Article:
Cool! I think it is great they found the Higgs Boson! Beautiful!
Thank you Peter Higgs!!
There are so many people who dont appreciate the work that scientists do.
An interesting fact emerges along a different track.
That, when something is around for long enough, praised enough, monopolized discussion enough, many are tempted to assume it must be the most efficient way of doing something or even is the only way of doing them.
There used to be times when collision experiments were used with antiparallel beams of antiparticles, usually electrons and positions. These completely annihilated, supposedly, and the resulting energy, presumably, could form any of a number of quantum stochastically rqandom particles. Proton-proton beam collisions supposedly produce new particles from excess energy of motion of particles, but often through various more exotic interactions of fields between quarks, and, then, only certain types of particles seem to be possible.
In a matter-antimatter collision, all the energy could be put to particles, and particles presumably of any type. In proton-proton collisions, not all the energy is converted to new particles. In fact, much of the energy is expended just in overcoming electrostatic repulsion, getting protons close enough for exotic interactions. Too, almost no particles should remain in annihilation collisions, whereas all the original particles or their fragments should remain in proton-proton collisions.
It can be a good question why the evidently less efficient proton-proton method is being used rather than the matter-antimatter method.
I find it quite amazing seeing the ever expanding reaches of both the micro and macro worlds. It would be extremely funny to one day see so far into a particle or out into the grand vastness of space, that you find yourself looking at your own universe with total cyclic redundency.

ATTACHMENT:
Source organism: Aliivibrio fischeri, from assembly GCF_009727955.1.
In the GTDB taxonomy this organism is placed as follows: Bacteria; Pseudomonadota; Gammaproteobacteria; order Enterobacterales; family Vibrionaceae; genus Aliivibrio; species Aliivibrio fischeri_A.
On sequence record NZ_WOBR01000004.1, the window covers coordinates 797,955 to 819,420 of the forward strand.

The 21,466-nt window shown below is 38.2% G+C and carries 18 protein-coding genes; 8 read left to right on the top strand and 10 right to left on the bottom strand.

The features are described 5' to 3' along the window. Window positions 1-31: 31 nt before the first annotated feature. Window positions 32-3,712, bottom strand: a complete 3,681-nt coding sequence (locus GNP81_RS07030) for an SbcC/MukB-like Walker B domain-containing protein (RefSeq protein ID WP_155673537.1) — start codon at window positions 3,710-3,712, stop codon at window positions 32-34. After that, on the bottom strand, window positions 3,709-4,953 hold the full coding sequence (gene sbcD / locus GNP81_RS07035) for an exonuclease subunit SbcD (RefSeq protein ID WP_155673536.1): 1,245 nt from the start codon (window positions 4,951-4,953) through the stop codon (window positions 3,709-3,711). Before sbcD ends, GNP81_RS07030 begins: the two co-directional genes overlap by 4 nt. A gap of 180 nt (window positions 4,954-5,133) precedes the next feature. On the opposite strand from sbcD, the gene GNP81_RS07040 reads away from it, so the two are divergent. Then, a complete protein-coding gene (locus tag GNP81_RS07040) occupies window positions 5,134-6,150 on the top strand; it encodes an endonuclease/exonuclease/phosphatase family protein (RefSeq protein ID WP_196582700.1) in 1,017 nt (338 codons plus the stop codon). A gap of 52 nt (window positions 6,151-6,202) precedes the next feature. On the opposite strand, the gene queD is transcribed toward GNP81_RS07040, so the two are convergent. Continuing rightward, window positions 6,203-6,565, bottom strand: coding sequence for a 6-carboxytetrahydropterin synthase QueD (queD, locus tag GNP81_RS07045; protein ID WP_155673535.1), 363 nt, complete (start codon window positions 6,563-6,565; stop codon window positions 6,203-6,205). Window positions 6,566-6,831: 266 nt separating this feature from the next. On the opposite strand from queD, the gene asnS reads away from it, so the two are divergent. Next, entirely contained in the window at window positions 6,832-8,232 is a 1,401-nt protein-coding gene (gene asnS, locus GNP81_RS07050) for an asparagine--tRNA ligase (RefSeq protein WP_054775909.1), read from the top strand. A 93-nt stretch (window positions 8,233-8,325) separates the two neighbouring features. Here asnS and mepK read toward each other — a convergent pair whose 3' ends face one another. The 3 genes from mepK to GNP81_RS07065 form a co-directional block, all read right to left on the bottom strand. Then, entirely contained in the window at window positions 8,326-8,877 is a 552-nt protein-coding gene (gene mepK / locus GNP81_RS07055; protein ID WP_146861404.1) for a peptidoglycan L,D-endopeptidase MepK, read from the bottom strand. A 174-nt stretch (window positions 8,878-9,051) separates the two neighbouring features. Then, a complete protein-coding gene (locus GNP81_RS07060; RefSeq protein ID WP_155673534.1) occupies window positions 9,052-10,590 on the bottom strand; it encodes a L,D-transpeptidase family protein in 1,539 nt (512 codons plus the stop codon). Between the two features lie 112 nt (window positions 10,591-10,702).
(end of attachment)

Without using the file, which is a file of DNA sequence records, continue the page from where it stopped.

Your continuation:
Playing Devil's Advocate since 1978
"The only constant in the universe is change"
-Heraclitus of Ephesus 535 BC - 475 BC
The Higgs bit we know. But the boson? Western science is overlooking India’s contribution
With yesterday’s announcement of the latest findings in the search for the Higgs boson, the elusive particle is on everyone’s mind. This kind of fame is relatively rare, even for important scientific discoveries; but the Higgs boson has been called, or miscalled, the God particle, enabling it to pass into the realm of popular scientific lore, like the discovery of the smallpox vaccine, the structure of DNA, or the theory of relativity.
It would be difficult for most people to understand its significance, just as it would be to comprehend the notion of relativity, but such problems are overcome by locating science in personalities as well as cultural and national traditions. The first thing that you and I know about the Higgs boson is that it’s named after Peter Higgs, a physicist at Edinburgh University who made the discovery — although the original insight, in one of those recurrent back stories of science, was Philip Anderson’s.
Still, we have Higgs, and Edinburgh, and western civilisation to fall back on. The rest — “the Higgs boson is a hypothetical elementary particle predicted by the Standard Model of particle physics. It belongs to a class of particles known as bosons ...” — we needn’t worry too much about. But maybe we should worry just enough to ask, “What is a boson?” since the word tends to come up as soon as Higgs does. Is it, an ignoramus such myself would ask, akin to an atom or a molecule? It is, in fact, along with the fermion (named after Enrico Fermi), one of the two fundamental classes of subatomic particles.
The word must surely have some European genealogy? In fact, “boson” is derived from Satyendra Nath Bose, an Indian physicist from Kolkata who, in 1924, realised that the statistical method used to analyse most 19th-century work on the thermal behaviour of gases was inadequate. He first sent off a paper on quantum statistics to a British journal, which turned it down. He then sent it to Albert Einstein, who immediately grasped its immense importance, and published it in a German journal. Bose’s innovation came to be known as the Bose-Einstein statistics, and became a basis of quantum mechanics. Einstein saw that it had profound implications for physics; that it had opened the way for this subatomic particle, which he named, after his Indian collaborator, “boson.”